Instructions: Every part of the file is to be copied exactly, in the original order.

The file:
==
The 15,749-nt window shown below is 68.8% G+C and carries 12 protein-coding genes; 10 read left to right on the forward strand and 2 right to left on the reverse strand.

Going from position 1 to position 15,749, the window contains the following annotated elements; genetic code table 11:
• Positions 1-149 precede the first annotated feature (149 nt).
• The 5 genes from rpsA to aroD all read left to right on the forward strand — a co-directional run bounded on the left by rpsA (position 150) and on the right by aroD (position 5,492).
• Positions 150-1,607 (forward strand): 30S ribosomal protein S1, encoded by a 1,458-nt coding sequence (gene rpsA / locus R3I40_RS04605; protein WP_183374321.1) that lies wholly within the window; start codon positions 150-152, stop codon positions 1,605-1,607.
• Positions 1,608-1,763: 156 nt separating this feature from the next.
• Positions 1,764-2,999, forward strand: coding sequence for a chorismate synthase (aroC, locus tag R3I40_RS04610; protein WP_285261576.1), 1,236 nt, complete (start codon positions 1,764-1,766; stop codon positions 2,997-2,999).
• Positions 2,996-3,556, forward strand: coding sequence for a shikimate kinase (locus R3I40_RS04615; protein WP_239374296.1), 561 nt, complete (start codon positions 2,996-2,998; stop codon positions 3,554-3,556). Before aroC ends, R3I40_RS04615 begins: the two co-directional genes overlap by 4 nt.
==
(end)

The 15,749-nt window shown below is 68.8% G+C and carries 12 protein-coding genes; 10 read left to right on the forward strand and 2 right to left on the reverse strand.

Going from position 1 to position 15,749, the window contains the following annotated elements; genetic code table 11:
• Positions 1-149 precede the first annotated feature (149 nt).
• The 5 genes from rpsA to aroD all read left to right on the forward strand — a co-directional run bounded on the left by rpsA (position 150) and on the right by aroD (position 5,492).
• Positions 150-1,607 (forward strand): 30S ribosomal protein S1, encoded by a 1,458-nt coding sequence (gene rpsA / locus R3I40_RS04605; protein WP_183374321.1) that lies wholly within the window; start codon positions 150-152, stop codon positions 1,605-1,607.
• Positions 1,608-1,763: 156 nt separating this feature from the next.
• Positions 1,764-2,999, forward strand: coding sequence for a chorismate synthase (aroC, locus tag R3I40_RS04610; protein WP_285261576.1), 1,236 nt, complete (start codon positions 1,764-1,766; stop codon positions 2,997-2,999).
• Positions 2,996-3,556, forward strand: coding sequence for a shikimate kinase (locus R3I40_RS04615; protein WP_239374296.1), 561 nt, complete (start codon positions 2,996-2,998; stop codon positions 3,554-3,556). Before aroC ends, R3I40_RS04615 begins: the two co-directional genes overlap by 4 nt.